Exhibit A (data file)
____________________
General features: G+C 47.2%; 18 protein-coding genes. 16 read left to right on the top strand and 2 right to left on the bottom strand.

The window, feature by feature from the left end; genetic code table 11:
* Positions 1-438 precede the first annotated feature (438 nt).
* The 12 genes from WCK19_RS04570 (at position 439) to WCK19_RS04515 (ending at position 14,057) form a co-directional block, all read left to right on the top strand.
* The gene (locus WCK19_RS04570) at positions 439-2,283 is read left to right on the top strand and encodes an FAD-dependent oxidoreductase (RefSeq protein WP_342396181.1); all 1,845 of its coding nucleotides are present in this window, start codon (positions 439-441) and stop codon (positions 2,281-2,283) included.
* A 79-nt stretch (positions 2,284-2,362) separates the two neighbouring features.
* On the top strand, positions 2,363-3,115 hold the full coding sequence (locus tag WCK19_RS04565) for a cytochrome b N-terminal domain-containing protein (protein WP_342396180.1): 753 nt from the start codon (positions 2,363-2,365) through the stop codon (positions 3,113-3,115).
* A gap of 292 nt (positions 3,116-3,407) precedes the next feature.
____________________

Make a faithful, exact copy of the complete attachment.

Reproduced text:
General features: G+C 47.2%; 18 protein-coding genes. 16 read left to right on the top strand and 2 right to left on the bottom strand.

The window, feature by feature from the left end; genetic code table 11:
* Positions 1-438 precede the first annotated feature (438 nt).
* The 12 genes from WCK19_RS04570 (at position 439) to WCK19_RS04515 (ending at position 14,057) form a co-directional block, all read left to right on the top strand.
* The gene (locus WCK19_RS04570) at positions 439-2,283 is read left to right on the top strand and encodes an FAD-dependent oxidoreductase (RefSeq protein WP_342396181.1); all 1,845 of its coding nucleotides are present in this window, start codon (positions 439-441) and stop codon (positions 2,281-2,283) included.
* A 79-nt stretch (positions 2,284-2,362) separates the two neighbouring features.
* On the top strand, positions 2,363-3,115 hold the full coding sequence (locus tag WCK19_RS04565) for a cytochrome b N-terminal domain-containing protein (protein WP_342396180.1): 753 nt from the start codon (positions 2,363-2,365) through the stop codon (positions 3,113-3,115).
* A gap of 292 nt (positions 3,116-3,407) precedes the next feature.